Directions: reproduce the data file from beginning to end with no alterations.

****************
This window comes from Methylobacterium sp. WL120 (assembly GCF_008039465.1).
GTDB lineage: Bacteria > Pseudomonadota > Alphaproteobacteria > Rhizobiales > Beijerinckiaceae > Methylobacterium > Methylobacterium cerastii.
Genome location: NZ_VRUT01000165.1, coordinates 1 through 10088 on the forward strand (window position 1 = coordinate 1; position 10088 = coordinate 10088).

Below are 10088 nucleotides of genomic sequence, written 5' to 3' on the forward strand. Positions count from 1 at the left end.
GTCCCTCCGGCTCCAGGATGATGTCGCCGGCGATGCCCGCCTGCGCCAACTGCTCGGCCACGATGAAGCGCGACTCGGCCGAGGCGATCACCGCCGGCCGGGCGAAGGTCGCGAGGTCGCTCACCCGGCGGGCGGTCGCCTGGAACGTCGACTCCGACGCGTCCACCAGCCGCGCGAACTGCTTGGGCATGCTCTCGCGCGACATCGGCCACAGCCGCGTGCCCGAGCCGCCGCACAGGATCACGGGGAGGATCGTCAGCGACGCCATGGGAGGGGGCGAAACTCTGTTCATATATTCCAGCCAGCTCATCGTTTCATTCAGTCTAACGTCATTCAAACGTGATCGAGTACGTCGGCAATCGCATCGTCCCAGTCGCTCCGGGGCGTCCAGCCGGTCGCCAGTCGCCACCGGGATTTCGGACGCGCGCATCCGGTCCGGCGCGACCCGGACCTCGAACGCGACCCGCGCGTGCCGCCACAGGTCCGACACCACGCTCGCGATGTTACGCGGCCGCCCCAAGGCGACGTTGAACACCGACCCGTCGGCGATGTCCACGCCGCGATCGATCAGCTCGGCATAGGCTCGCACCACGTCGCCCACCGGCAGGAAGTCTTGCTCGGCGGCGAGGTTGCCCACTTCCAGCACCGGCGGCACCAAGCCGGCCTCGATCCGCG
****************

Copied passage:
This window comes from Methylobacterium sp. WL120 (assembly GCF_008039465.1).
GTDB lineage: Bacteria > Pseudomonadota > Alphaproteobacteria > Rhizobiales > Beijerinckiaceae > Methylobacterium > Methylobacterium cerastii.
Genome location: NZ_VRUT01000165.1, coordinates 1 through 10088 on the forward strand (window position 1 = coordinate 1; position 10088 = coordinate 10088).

Below are 10088 nucleotides of genomic sequence, written 5' to 3' on the forward strand. Positions count from 1 at the left end.
GTCCCTCCGGCTCCAGGATGATGTCGCCGGCGATGCCCGCCTGCGCCAACTGCTCGGCCACGATGAAGCGCGACTCGGCCGAGGCGATCACCGCCGGCCGGGCGAAGGTCGCGAGGTCGCTCACCCGGCGGGCGGTCGCCTGGAACGTCGACTCCGACGCGTCCACCAGCCGCGCGAACTGCTTGGGCATGCTCTCGCGCGACATCGGCCACAGCCGCGTGCCCGAGCCGCCGCACAGGATCACGGGGAGGATCGTCAGCGACGCCATGGGAGGGGGCGAAACTCTGTTCATATATTCCAGCCAGCTCATCGTTTCATTCAGTCTAACGTCATTCAAACGTGATCGAGTACGTCGGCAATCGCATCGTCCCAGTCGCTCCGGGGCGTCCAGCCGGTCGCCAGTCGCCACCGGGATTTCGGACGCGCGCATCCGGTCCGGCGCGACCCGGACCTCGAACGCGACCCGCGCGTGCCGCCACAGGTCCGACACCACGCTCGCGATGTTACGCGGCCGCCCCAAGGCGACGTTGAACACCGACCCGTCGGCGATGTCCACGCCGCGATCGATCAGCTCGGCATAGGCTCGCACCACGTCGCCCACCGGCAGGAAGTCTTGCTCGGCGGCGAGGTTGCCCACTTCCAGCACCGGCGGCACCAAGCCGGCCTCGATCCGCG